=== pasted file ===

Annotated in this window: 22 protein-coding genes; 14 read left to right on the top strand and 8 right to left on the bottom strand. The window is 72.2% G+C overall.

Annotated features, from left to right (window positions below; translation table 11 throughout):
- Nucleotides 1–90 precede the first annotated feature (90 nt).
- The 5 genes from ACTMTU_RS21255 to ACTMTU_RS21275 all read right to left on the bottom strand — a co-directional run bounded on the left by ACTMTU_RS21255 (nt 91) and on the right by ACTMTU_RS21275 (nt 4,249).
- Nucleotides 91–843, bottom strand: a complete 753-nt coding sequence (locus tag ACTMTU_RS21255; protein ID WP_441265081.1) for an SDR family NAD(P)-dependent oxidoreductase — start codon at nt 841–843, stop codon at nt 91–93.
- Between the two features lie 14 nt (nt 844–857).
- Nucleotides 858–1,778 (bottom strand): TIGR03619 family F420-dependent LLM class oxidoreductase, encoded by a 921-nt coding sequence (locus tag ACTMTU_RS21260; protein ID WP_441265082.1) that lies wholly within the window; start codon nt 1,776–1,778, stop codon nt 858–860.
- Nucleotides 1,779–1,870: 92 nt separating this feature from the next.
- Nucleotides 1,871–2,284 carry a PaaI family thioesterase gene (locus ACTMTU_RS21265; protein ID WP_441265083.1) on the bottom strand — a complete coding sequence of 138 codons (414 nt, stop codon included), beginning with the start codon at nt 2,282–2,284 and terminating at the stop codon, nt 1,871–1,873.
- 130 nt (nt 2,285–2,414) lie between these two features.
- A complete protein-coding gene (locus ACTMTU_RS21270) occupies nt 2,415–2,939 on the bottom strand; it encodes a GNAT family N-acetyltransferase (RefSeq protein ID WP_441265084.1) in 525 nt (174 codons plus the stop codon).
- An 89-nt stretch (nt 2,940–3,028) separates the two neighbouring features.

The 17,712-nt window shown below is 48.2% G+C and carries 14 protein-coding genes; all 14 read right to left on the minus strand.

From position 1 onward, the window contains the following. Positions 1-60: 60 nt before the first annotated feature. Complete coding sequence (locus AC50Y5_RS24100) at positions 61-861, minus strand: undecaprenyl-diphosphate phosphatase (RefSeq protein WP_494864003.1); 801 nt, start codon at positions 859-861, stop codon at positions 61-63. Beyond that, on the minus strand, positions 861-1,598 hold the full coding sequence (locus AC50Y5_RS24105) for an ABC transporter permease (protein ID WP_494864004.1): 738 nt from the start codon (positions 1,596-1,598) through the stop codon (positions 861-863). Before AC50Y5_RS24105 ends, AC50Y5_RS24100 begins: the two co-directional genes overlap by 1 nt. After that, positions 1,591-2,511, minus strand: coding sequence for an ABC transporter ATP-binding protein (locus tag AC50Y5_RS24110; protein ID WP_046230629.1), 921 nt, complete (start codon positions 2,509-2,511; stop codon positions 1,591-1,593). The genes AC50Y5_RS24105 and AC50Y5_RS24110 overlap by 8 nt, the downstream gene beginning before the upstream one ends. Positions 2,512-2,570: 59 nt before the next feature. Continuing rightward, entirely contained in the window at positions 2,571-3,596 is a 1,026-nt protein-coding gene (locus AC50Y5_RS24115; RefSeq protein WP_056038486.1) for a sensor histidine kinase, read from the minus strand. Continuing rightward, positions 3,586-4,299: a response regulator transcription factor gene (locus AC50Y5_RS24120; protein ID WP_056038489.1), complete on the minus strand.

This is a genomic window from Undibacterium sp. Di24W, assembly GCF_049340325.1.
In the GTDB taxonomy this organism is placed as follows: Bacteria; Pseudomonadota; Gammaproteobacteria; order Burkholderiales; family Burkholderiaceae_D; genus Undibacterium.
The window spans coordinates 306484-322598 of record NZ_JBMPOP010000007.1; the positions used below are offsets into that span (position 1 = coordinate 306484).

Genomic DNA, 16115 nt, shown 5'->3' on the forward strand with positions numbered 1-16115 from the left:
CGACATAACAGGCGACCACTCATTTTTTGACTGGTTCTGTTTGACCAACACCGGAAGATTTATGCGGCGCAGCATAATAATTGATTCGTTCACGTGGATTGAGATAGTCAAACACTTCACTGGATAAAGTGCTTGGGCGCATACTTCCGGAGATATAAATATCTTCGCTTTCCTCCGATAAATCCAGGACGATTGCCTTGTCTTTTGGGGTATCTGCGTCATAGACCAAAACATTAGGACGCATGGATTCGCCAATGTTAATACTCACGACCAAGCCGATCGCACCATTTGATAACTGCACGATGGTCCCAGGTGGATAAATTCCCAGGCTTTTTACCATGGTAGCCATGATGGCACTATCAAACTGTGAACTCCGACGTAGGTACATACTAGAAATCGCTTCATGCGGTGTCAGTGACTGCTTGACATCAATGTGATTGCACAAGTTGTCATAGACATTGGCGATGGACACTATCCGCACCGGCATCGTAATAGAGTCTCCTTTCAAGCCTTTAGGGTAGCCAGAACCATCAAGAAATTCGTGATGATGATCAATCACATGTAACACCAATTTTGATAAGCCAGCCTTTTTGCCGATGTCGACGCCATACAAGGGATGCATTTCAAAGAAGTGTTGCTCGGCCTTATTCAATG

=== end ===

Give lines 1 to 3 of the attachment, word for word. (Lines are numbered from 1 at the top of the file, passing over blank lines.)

Annotated in this window: 22 protein-coding genes; 14 read left to right on the top strand and 8 right to left on the bottom strand. The window is 72.2% G+C overall.

Annotated features, from left to right (window positions below; translation table 11 throughout):
- Nucleotides 1–90 precede the first annotated feature (90 nt).